We’ve all heard about these weird Eastern practices that suddenly seem to be everywhere.
Google and Apple are recruiting Zen Masters. Wolverine is photographed doing Yoga. And Johnny Depp, Russell Brand and other A-listers are huge fans of Transcendental Meditation.
But what is all the fuss about? Do they actually work? And how can you start to bring them into your day-to-day life?
Welcome to your mind-body
This may come as a surprise to you, but you’re not JUST a body. And you’re not JUST your mind.
You’re in fact an amalgamation of the two. You are what is increasingly being called a “mind-body”.
You see, advances in the fields of quantum physics, bioenergetics and epigenetics are revolutionising our understanding of the body-mind connection. It is now widely accepted by scientists and researchers that your body is simply an extension of your mind.
What does that mean?
That your body is the sum of all the experiences and thoughts you’ve had throughout your entire life. That’s right: everything you have done, felt or even thought has impacted your body. But how?
With the advent of quantum physics, scientists realised that our brains are like radio masts, with each thought being transmitted as a wave of energy into the ether around us. Every single one of them: from the “OMG I look awful in that dress” to the “I wonder who will win X-Factor”.
Recently, biology scientists have been looking into how our thoughts and our environments affect our cells. This has led to the creation of a new field of research called Epigenetics. One of the pioneers of such research is Dr Bruce Lipton (@biologyofbelief), with his book The Biology of Belief (highly recommended).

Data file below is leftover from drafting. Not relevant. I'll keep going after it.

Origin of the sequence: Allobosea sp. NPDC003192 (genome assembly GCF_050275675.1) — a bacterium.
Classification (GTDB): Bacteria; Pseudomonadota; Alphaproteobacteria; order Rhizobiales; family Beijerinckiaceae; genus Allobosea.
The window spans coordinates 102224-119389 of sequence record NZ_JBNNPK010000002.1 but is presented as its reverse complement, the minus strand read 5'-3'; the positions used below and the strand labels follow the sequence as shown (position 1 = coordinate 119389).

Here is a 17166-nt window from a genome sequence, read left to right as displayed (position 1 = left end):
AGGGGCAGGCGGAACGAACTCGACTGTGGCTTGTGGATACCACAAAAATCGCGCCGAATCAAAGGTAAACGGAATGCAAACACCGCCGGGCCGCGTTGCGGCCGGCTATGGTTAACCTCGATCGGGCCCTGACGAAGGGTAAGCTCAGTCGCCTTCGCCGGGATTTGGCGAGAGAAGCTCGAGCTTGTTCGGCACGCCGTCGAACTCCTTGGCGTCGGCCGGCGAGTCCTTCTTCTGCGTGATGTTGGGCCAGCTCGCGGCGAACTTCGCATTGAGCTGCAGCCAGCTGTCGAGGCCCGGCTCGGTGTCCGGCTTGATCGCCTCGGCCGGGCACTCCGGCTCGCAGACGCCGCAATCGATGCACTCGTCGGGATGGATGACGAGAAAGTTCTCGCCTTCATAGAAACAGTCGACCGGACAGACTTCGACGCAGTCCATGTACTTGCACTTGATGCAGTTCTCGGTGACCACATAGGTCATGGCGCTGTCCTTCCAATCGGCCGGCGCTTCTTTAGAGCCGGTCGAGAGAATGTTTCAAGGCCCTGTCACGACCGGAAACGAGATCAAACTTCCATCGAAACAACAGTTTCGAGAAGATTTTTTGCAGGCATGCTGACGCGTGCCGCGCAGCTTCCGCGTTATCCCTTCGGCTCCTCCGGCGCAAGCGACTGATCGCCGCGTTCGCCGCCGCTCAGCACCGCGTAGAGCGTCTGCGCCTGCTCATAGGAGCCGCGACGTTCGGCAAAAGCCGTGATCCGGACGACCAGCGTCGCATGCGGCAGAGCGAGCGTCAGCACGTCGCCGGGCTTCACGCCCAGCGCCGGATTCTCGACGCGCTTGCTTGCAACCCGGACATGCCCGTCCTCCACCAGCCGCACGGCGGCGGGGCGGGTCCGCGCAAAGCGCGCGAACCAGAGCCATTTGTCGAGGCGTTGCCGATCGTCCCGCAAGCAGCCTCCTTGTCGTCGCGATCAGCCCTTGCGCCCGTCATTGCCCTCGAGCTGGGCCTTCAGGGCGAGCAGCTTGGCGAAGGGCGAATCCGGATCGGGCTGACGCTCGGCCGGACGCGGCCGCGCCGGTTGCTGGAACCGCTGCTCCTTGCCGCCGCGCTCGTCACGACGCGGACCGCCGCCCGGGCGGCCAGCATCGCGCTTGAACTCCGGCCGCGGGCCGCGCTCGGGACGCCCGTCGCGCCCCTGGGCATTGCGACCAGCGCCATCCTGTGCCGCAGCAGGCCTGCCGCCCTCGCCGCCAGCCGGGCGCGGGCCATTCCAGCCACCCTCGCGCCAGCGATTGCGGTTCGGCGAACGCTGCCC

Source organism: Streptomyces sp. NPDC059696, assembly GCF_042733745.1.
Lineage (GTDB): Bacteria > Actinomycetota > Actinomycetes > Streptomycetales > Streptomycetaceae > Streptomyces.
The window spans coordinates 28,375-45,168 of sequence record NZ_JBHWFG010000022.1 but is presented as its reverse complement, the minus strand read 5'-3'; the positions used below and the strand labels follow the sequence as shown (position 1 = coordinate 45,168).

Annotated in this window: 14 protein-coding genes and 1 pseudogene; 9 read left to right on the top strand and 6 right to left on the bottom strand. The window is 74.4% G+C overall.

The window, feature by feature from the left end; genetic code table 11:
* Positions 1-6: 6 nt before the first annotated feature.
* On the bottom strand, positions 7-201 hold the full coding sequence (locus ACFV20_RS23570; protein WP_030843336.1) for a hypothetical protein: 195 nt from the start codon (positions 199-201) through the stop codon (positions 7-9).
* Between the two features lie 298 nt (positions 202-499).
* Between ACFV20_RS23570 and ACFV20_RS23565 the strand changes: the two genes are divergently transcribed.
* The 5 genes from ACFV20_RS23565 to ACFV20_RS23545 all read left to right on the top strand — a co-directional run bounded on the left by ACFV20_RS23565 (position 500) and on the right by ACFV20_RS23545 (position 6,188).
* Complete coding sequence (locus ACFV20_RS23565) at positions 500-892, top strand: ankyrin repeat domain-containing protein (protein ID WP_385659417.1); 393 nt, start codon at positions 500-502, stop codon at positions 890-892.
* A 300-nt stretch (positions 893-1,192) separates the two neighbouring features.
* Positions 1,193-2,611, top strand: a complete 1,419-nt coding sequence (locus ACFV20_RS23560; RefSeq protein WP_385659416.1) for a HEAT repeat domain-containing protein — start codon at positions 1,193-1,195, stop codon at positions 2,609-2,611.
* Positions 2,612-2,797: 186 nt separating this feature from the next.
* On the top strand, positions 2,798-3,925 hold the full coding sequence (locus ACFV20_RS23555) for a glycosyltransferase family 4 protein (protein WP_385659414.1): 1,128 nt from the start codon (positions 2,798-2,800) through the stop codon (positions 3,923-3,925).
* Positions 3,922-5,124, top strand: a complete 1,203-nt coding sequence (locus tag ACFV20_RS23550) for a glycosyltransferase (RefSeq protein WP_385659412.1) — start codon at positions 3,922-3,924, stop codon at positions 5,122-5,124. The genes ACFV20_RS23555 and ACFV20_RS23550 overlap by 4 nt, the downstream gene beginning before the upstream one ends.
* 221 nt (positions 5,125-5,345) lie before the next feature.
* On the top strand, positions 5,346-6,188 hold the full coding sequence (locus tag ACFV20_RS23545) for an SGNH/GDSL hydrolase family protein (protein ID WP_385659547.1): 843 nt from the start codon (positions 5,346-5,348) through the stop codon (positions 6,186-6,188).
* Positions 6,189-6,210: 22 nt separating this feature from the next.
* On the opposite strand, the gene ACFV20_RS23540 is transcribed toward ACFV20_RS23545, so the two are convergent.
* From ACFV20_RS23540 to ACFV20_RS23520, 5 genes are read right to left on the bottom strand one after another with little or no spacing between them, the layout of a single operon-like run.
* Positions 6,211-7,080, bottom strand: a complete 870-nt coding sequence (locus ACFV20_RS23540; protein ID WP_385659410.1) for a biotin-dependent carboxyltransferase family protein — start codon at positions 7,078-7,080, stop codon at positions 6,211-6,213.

What has been discovered is pretty astonishing: each and every single one of our cells (including our DNA) is surrounded by a thin membrane, which reads signals from the environment as to how the cell should act.
And these cells are one hundred times more efficient at responding to electric signals such as thoughts, electromagnetic waves and sound/light frequencies than chemical signals such as hormones or neurotransmitters.
What does this mean? That although there exists a certain genetic predisposition, your thoughts and the environment in which you put yourself will determine if and how your genes express themselves.
It means that your body is a printout of your thoughts: each one affects your 100 trillion cells moment-to-moment and gives them signals as to how they should act. And it means that what you believe to be true has a dramatic impact on your health.
One recent discovery for example, highlighted by Kelly McGonigal (@kellymcgonigal) in her acclaimed TED talk, shows that people who believe stress is harmful have a much higher chance of dying from stress than people that think stress is healthy. The way they perceive stress affects how their bodies react to it!
The bottom line is this: you have far more control over your health than you may have believed up until now. So in order to develop Superhero health, it’s imperative that you nurture your mind as well.
How to nurture your mind-body